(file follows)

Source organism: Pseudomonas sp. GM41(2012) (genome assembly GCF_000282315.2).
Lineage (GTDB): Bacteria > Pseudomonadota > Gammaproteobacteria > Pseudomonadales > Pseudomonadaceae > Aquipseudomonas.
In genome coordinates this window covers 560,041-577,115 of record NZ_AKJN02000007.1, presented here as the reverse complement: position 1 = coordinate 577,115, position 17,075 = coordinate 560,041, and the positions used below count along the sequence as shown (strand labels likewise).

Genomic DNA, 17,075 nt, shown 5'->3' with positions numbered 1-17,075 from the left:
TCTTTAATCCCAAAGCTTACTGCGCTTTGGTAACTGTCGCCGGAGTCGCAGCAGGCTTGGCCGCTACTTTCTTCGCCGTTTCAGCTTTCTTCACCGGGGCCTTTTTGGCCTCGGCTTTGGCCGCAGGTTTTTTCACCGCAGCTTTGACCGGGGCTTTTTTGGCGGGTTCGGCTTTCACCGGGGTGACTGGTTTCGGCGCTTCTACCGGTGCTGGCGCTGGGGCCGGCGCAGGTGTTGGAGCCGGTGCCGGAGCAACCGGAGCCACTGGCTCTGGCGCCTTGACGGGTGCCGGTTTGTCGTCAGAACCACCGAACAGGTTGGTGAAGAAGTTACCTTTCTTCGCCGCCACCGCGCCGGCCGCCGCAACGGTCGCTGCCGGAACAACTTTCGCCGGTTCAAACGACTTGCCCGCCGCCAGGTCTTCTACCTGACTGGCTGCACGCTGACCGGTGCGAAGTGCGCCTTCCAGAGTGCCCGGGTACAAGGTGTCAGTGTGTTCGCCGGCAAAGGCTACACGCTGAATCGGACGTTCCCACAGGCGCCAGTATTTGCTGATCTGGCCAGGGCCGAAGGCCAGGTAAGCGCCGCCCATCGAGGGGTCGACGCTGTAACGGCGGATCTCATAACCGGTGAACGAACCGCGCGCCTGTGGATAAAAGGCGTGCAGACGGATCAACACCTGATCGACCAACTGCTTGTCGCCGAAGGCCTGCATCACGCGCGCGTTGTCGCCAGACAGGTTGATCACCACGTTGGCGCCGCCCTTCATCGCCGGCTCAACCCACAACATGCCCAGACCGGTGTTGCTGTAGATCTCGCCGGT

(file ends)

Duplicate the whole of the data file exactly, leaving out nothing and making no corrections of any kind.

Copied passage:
Source organism: Pseudomonas sp. GM41(2012) (genome assembly GCF_000282315.2).
Lineage (GTDB): Bacteria > Pseudomonadota > Gammaproteobacteria > Pseudomonadales > Pseudomonadaceae > Aquipseudomonas.
In genome coordinates this window covers 560,041-577,115 of record NZ_AKJN02000007.1, presented here as the reverse complement: position 1 = coordinate 577,115, position 17,075 = coordinate 560,041, and the positions used below count along the sequence as shown (strand labels likewise).

Genomic DNA, 17,075 nt, shown 5'->3' with positions numbered 1-17,075 from the left:
TCTTTAATCCCAAAGCTTACTGCGCTTTGGTAACTGTCGCCGGAGTCGCAGCAGGCTTGGCCGCTACTTTCTTCGCCGTTTCAGCTTTCTTCACCGGGGCCTTTTTGGCCTCGGCTTTGGCCGCAGGTTTTTTCACCGCAGCTTTGACCGGGGCTTTTTTGGCGGGTTCGGCTTTCACCGGGGTGACTGGTTTCGGCGCTTCTACCGGTGCTGGCGCTGGGGCCGGCGCAGGTGTTGGAGCCGGTGCCGGAGCAACCGGAGCCACTGGCTCTGGCGCCTTGACGGGTGCCGGTTTGTCGTCAGAACCACCGAACAGGTTGGTGAAGAAGTTACCTTTCTTCGCCGCCACCGCGCCGGCCGCCGCAACGGTCGCTGCCGGAACAACTTTCGCCGGTTCAAACGACTTGCCCGCCGCCAGGTCTTCTACCTGACTGGCTGCACGCTGACCGGTGCGAAGTGCGCCTTCCAGAGTGCCCGGGTACAAGGTGTCAGTGTGTTCGCCGGCAAAGGCTACACGCTGAATCGGACGTTCCCACAGGCGCCAGTATTTGCTGATCTGGCCAGGGCCGAAGGCCAGGTAAGCGCCGCCCATCGAGGGGTCGACGCTGTAACGGCGGATCTCATAACCGGTGAACGAACCGCGCGCCTGTGGATAAAAGGCGTGCAGACGGATCAACACCTGATCGACCAACTGCTTGTCGCCGAAGGCCTGCATCACGCGCGCGTTGTCGCCAGACAGGTTGATCACCACGTTGGCGCCGCCCTTCATCGCCGGCTCAACCCACAACATGCCCAGACCGGTGTTGCTGTAGATCTCGCCGGT